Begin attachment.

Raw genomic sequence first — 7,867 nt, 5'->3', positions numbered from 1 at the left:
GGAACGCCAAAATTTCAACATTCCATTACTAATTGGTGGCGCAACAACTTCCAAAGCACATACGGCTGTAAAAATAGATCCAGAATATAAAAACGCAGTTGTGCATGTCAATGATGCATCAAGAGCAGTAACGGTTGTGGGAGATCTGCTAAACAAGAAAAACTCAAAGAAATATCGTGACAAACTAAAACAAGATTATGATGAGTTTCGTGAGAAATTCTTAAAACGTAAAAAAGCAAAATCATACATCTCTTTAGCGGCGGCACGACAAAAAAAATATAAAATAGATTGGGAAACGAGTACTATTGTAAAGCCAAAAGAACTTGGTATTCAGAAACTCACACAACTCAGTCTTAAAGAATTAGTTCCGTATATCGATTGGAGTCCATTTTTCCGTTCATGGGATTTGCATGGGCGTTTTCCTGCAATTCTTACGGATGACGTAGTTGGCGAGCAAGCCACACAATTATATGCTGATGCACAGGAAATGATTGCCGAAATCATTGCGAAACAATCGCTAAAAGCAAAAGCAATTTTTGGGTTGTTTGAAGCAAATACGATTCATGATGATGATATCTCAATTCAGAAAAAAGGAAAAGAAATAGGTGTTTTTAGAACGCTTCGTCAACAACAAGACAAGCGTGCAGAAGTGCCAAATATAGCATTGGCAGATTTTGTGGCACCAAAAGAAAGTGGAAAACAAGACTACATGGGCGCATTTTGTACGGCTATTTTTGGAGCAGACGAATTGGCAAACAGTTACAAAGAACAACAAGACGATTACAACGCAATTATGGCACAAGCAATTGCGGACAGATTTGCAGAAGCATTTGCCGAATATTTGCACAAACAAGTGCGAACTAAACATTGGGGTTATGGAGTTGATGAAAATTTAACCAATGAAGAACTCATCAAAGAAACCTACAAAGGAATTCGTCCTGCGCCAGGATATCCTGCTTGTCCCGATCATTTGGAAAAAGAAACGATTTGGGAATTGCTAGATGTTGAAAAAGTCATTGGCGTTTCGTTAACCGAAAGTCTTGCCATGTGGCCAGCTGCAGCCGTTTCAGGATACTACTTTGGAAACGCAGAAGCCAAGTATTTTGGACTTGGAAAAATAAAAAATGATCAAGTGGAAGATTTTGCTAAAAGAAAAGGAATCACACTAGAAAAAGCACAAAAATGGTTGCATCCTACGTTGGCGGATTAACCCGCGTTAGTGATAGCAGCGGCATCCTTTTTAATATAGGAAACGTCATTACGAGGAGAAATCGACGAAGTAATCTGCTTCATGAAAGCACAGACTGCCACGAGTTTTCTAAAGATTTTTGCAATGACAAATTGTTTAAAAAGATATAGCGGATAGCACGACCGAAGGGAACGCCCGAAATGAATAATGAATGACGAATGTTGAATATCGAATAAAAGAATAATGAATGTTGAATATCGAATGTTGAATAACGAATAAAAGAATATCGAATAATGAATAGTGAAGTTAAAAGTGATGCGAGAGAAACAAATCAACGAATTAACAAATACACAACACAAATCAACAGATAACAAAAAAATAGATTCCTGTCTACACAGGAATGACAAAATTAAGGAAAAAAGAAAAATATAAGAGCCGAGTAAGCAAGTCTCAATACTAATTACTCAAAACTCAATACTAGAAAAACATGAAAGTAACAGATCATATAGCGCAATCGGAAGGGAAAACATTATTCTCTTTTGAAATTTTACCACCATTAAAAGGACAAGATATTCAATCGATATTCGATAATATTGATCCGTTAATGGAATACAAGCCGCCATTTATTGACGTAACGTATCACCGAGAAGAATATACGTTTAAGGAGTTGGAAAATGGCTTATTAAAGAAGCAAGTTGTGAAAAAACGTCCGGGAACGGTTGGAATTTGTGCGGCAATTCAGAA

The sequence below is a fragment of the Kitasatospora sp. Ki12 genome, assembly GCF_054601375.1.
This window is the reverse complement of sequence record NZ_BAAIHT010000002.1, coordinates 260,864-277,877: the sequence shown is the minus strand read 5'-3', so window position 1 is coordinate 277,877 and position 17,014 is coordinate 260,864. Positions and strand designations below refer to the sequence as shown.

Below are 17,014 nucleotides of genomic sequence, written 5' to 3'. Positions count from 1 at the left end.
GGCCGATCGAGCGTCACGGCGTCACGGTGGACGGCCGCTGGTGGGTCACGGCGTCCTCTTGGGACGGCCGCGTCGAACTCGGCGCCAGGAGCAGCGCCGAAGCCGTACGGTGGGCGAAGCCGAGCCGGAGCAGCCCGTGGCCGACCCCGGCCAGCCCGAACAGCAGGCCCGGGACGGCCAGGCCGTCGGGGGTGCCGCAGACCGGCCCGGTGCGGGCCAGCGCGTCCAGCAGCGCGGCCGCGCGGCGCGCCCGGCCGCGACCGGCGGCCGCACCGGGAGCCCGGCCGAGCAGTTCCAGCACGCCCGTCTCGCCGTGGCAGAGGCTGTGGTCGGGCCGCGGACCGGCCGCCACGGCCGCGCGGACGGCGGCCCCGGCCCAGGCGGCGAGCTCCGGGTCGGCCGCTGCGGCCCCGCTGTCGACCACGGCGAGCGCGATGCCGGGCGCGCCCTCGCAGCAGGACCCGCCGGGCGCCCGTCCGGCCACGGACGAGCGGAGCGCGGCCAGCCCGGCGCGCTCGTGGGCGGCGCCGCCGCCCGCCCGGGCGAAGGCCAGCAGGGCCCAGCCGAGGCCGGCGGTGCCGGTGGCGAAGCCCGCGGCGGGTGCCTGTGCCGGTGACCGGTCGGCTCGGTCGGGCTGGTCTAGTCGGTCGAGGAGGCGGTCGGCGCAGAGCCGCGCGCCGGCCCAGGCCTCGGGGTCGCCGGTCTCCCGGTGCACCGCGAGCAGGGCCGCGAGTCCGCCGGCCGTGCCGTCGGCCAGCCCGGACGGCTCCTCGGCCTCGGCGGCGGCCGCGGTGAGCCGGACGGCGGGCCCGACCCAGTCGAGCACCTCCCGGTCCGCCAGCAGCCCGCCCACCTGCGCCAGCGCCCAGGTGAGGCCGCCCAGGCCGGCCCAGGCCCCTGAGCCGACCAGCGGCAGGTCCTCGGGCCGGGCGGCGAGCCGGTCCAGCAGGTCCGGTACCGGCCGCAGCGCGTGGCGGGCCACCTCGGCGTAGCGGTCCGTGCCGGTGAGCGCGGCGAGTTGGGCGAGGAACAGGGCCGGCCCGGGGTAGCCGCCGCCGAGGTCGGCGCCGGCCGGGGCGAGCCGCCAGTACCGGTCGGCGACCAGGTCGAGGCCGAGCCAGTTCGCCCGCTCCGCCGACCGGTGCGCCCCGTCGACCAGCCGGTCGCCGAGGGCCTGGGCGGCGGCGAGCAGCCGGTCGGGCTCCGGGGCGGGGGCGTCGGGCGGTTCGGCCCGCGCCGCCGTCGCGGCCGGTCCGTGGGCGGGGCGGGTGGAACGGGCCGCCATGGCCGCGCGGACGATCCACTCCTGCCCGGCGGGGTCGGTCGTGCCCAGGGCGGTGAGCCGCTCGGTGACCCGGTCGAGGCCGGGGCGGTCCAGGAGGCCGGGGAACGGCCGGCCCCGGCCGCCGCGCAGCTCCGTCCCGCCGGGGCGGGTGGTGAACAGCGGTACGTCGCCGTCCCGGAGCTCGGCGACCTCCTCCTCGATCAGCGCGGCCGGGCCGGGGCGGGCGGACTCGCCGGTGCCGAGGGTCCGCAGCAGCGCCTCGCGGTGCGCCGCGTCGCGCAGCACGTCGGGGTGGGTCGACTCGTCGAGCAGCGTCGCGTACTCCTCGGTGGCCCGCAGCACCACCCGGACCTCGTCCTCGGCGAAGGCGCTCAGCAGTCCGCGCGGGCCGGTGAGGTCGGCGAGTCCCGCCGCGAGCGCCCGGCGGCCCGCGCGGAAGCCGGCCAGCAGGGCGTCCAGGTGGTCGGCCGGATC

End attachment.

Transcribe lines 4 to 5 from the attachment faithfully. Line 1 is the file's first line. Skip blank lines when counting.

This window is the reverse complement of sequence record NZ_BAAIHT010000002.1, coordinates 260,864-277,877: the sequence shown is the minus strand read 5'-3', so window position 1 is coordinate 277,877 and position 17,014 is coordinate 260,864. Positions and strand designations below refer to the sequence as shown.

Below are 17,014 nucleotides of genomic sequence, written 5' to 3'. Positions count from 1 at the left end.